Listen “Out”

by Jason Agan Drewry
Music Critic

Lizzo – Cuz I Love You 

On Twin Cities artist Lizzo’s new Atlantic album, she continues the onslaught of body-positivity that has been taking over the nation since her 2014 debut Lizzobangers. Previously introduced via booty-shaking hit single Juice, the album begins with the sultry and soulful title track, wherein our heroine dutifully tries to reinforce her claim to be “Aretha Franklin for the 2018 generation.” 

As on previous releases, it’s really Lizzo’s voice that is the star here. Her infectious delivery and rabid inclusiveness promise to bring everyone to the table, and to the party. On Soulmate, she proclaims to be her very own “one,” while on Jerome she admonishes a trifling titular man. 

Crybaby slinks along over a retro groove while Missy Elliott guests with a compelling verse on the anti-pop Tempo. Labelmate Gucci Mane shows up for Exactly How I Feel, another retro-leaning track that contains one of the album’s ubiquitous great hooks. 

Madonna - I Rise 

Just in time for Pride season, Queen Madge has given us the empowering ballad I Rise, an uplifting protest strummer that begins with a sample from Marjory Stoneman Douglas High School shooting survivor Emma González. 

Ever one to court controversy without batting an eye, Madonna manages to address the nation’s epidemic of gun violence while also giving a nod to Stonewall, the watershed event in 1969 which gave birth to the country’s LGBTQ liberation movement. 

The autotuned mid-tempo track follows lead single Medellín as the second of five tracks to be released ahead of the highly anticipated release of her 14th studio album, Madame X on June 14th, along with Crave, Future (featuring Quavo), and Dark Ballet.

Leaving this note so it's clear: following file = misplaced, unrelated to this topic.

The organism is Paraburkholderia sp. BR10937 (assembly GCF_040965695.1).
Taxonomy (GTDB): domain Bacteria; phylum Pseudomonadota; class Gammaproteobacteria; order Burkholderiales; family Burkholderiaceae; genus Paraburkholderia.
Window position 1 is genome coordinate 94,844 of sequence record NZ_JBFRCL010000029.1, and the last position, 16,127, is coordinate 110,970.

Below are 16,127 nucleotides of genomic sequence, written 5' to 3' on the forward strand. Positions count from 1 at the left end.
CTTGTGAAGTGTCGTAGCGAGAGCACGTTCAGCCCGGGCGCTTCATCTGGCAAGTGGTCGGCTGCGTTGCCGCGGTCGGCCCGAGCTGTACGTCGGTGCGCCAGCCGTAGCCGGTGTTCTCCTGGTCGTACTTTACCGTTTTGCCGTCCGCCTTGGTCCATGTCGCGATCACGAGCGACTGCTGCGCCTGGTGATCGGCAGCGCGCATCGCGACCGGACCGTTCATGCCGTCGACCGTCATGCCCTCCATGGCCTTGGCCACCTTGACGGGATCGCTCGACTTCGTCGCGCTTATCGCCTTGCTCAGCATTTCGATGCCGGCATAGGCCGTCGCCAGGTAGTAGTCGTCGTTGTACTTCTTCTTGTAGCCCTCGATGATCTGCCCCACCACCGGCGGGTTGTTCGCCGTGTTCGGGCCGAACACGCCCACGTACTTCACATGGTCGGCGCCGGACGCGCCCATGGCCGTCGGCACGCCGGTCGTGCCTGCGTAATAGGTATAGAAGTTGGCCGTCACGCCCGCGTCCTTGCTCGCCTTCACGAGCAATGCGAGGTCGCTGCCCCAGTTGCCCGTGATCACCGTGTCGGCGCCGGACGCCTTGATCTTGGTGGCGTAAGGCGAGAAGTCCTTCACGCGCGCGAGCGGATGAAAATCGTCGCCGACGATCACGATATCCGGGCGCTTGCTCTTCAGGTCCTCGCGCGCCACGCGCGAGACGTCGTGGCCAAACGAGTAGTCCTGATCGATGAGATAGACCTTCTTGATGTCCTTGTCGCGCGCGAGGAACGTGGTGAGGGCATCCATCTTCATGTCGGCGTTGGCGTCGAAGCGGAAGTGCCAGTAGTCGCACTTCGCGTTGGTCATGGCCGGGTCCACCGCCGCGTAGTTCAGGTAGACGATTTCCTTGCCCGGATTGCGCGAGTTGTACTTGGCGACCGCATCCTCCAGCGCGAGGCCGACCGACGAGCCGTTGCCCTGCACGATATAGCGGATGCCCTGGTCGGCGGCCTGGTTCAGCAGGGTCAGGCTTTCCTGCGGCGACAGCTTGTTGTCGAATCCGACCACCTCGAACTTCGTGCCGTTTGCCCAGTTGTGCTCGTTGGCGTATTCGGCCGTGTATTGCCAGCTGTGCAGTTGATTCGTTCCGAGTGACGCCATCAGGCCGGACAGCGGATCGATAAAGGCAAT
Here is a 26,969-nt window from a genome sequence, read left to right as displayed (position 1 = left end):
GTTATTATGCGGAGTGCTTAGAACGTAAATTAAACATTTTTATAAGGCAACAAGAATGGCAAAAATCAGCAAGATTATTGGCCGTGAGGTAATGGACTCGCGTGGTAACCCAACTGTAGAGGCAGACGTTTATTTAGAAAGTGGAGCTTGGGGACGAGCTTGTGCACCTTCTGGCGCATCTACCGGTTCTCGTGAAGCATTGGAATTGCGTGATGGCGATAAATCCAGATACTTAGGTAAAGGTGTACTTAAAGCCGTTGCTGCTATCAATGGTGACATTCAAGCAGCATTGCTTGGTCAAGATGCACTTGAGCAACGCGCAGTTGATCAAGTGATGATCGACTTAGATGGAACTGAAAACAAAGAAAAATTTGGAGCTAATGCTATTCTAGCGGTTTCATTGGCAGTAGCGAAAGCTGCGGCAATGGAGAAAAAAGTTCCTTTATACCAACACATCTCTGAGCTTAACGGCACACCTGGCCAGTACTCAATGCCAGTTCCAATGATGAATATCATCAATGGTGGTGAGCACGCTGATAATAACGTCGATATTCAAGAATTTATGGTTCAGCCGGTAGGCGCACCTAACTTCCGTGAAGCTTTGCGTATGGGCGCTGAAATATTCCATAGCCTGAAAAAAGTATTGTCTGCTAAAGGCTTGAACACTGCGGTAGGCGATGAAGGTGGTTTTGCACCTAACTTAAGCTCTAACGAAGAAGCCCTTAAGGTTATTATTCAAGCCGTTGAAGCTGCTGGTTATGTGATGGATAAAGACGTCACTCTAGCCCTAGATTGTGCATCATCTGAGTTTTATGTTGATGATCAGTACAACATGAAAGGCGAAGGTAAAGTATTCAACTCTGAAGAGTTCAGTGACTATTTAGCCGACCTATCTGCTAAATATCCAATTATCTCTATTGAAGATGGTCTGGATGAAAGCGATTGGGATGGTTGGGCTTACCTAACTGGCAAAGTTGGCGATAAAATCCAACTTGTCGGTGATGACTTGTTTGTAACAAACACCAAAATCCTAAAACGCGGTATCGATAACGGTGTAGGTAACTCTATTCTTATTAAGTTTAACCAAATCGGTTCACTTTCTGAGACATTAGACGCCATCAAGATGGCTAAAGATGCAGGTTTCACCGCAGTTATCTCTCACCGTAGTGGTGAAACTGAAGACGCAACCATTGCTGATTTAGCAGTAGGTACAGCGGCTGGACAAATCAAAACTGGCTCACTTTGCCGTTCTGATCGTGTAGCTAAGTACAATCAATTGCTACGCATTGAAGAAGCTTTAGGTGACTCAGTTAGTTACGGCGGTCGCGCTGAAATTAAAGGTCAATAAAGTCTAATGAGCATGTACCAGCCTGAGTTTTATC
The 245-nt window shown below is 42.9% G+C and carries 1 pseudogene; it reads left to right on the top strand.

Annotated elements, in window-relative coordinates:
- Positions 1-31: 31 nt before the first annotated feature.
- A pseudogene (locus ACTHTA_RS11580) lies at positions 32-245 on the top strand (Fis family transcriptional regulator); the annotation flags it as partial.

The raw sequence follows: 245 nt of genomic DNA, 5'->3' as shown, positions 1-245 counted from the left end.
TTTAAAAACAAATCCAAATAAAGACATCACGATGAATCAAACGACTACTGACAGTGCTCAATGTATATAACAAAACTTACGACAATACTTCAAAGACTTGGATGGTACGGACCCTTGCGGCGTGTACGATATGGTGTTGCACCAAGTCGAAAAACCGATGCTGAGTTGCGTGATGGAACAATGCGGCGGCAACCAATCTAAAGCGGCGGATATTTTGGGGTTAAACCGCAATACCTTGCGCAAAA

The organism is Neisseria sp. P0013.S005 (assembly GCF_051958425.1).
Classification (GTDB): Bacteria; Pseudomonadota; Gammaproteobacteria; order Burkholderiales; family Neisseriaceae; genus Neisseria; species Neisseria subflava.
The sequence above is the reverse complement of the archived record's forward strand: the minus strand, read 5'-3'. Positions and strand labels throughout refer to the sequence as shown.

Madonna sings, “There’s nothing you can do to me that hasn’t been done/Not bulletproof, shouldn’t have to run from a gun/River of tears ran dry, let ’em run/No game that you can play with me, I ain’t one.” 

Pink – Hurts 2B Human 

Pink’s eighth studio album was ushered in with the hit single Walk Me Home, a joyous track that recalls the band Fun. As well it should; the track was co-written by the group’s Nate Reuss.  

Pink has made her mark as a sort of documentarian of her generation’s growing pains and best efforts, repeatedly making anthemic music that belies its dark subjects, such as drugs, depression and heartbreak. 

Floor stomper Hustle warns any would-be grifters to mess with someone else while autotune and dance beats dominate (Hey Why) Miss You Sometime. Khalid does a guest spot on the raspy, heartfelt title track, while Pink recounts all the ways she’s guarded in the tugging My Attic. 

Ever the underdog, Pink wrestles with emotion and rebels against authority and adulthood in a way listeners will immediately find familiar. While the album is quite a solid entry in her oeuvre, it’s ultimately well-trodden territory. 

Calypso Rose feat. Machel Montano – Young Boy 

Officially Coachella’s oldest performer, 79-year-old Calypso Rose, born Linda McCartha Monica Sandy-Lewis on the island of Tobago, revisits her 1992 song Young Boy, with a handy assist from Trinidadian soca artist Machel Montano.  

On the rhythmic track, Rose sings of the freedom of a woman after the death of her husband. “Who you looking for? Young Boy/You will cry no more, Young Boy/To spend yuh money, Young Boy/And call you honey, Young Boy.” 

The song is addictive almost at once and sounds incredibly fresh; a glorious entry into the septuagenarian calypsonian’s astounding 64-year career, wherein she helped rewrite the boundaries of this energetic genre.

Originally protest music born from the British settlement of Trinidad and Tobago, Calypso is now often linked to celebrations around Carnival. Though she doesn’t address it much these days, Rose identified herself as gay in a 2012 interview. Her website states a new album is in the works. 

Copyright The Gayly – June 13, 2019 @ 7:40 a.m. CDT.